When a life story or myth is as sprawling as Monroe’s, the easiest way to find a new angle is to zero in on a specific period of time or new source material. My Week With Marilyn (2011) charmingly chronicled a seven-day period during the filming of The Prince and the Showgirl to construct a finely tuned portrait of her experiences as an actor and a woman. More recently, miniseries like 2015’s The Secret Life of Marilyn Monroe have turned to books that uncovered new information about her mother Gladys, giving more insight into her role on Monroe’s life.
Dominik wrote Blonde drawing on Joyce Carol Oates’s 2000 doorstopper of a novel. Before she became a social media reactionary tweeting that young white men aren’t getting published enough, Oates had a knack for writing emotionally evocative books about family dynamics and young women’s feelings — like the Oprah-approved We Were the Mulvaneys (1996).
Her attempts to expand into the dark side of Americana with fictionalized novels inspired by, say, Chappaquiddick and JonBenét Ramsey have been less successful. They don’t add any real perspective to the real life stories. Rather than commenting on their cultural metaphors, these books seemed to drown in the media clichés that made these stories famous.
Oates’s fictionalized account of Monroe is also an attempt to contextualize the fantasies attached to her. But it actually trades in something we already knew about stardom — Monroe is a symptom of the pitfalls of celebrity — and tries to shock us with the idea that even the most luminous star is subject to physical mundanities like menstruation. Dominik’s film follows suit.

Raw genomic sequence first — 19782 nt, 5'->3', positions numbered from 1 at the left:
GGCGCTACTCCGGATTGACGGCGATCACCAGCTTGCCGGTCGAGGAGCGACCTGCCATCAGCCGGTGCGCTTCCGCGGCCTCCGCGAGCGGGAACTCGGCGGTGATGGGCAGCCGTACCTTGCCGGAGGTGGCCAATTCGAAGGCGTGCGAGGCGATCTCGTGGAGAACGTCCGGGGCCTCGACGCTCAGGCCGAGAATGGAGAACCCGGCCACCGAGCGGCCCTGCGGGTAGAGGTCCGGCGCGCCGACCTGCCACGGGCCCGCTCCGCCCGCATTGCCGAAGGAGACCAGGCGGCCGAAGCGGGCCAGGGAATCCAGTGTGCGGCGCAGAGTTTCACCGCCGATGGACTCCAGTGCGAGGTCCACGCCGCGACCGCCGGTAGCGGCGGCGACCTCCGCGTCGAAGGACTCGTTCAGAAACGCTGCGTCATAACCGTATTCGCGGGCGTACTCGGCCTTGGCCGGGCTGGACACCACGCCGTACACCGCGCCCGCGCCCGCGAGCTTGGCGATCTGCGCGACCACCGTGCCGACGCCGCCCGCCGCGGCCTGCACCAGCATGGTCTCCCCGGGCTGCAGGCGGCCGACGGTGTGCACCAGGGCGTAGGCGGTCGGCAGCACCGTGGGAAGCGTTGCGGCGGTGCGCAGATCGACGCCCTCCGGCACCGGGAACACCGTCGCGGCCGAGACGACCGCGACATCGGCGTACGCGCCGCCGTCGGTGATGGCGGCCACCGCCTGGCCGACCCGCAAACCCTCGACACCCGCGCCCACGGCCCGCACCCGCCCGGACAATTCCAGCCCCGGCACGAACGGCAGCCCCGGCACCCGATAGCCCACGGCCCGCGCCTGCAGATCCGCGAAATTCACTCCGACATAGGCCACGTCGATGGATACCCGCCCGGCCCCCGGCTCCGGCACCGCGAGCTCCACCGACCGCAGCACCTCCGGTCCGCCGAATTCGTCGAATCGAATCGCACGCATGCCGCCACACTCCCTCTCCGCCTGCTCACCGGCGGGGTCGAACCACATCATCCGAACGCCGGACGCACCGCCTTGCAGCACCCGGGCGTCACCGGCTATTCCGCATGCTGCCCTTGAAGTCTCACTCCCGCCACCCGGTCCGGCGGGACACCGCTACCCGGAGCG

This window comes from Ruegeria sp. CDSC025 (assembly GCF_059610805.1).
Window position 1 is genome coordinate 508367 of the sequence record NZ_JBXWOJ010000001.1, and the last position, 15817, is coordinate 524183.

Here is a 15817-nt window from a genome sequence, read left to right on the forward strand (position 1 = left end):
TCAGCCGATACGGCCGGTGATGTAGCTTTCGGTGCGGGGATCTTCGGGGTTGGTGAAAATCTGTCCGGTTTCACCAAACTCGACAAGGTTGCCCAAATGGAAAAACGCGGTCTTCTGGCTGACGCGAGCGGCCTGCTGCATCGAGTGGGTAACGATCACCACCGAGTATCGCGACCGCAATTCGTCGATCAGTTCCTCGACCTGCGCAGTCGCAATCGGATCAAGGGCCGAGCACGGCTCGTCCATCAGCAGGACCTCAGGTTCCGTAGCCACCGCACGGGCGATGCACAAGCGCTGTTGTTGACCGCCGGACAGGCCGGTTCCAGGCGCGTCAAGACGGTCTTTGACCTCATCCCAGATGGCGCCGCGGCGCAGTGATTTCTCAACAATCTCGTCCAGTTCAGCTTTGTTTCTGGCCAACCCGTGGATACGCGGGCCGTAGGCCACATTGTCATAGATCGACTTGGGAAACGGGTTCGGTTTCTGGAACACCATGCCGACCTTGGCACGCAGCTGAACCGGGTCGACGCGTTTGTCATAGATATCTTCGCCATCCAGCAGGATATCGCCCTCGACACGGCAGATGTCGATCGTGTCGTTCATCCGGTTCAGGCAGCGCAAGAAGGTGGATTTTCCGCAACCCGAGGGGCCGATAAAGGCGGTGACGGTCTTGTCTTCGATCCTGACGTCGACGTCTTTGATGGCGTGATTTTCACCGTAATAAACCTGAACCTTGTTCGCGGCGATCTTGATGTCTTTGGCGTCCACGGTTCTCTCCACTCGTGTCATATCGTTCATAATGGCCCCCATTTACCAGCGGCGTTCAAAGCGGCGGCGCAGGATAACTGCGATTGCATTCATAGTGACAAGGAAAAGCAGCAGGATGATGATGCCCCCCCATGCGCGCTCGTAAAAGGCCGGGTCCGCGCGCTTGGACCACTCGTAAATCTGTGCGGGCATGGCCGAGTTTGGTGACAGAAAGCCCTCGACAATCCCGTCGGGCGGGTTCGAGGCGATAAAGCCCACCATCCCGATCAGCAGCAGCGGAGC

Like the novel, the movie never decides whether it wants to be a study of Monroe the icon, the actor, or the woman. The film starts with Norma Jeane as a little girl (Lily Fisher), being raised by a mother with schizophrenia, then a little understood mental illness.
Gladys (Julianne Nicholson) pines for an imaginary husband and becomes, alongside Norma Jeane’s absent father, one of the many figures who haunt Monroe, figuring in her life even after she is committed to a long-term hospital stay.
The film’s formal techniques are promising, including its black-and-white starkness, a tense minimalist soundtrack, and the way it avoids linearity, jumping across the myth and the woman in impressionistic scenes. Through its camera angles — scenes are often shot from Monroe’s perspective — the movie succeeds in making the viewer inhabit the young girl’s feelings, evoking the oppressiveness of abuse as Gladys strikes and even tries to drown her.
We meet Ana de Armas’s adult Monroe through meticulous re-creations of her most famous photography sessions and movie auditions, from her pinup era to her starring role as the tormented Ella in Don’t Bother to Knock (1952). De Armas looks exactly like Monroe, and makes the latter’s cooing voice and doe-eyed gaze her own, as convincingly as Michelle Williams did in My Week With Marilyn.
The movie’s most coherent, if obvious, theme is about how all the men in her life used her. We see — and feel — the pain and horror as she’s raped by a studio head who offers her opportunities in to a movie. In a throuple dalliance with Charlie Chaplin Jr. (Xavier Samuel) and his actor friend, and subsequent marriages to characters referred to as The Ex-Athlete (Bobby Cannavale) and The Playwright (Adrien Brody), they are all there to ultimately betray her.
But the themes don’t receive the necessary support from the dialogue, which can be preachy (like when she calls herself a “piece of meat”) or makes characters into banal commentators (her name is “so phony, like you invented yourself,” Chaplin tells her). Monroe as a self-invention icon? Groundbreaking.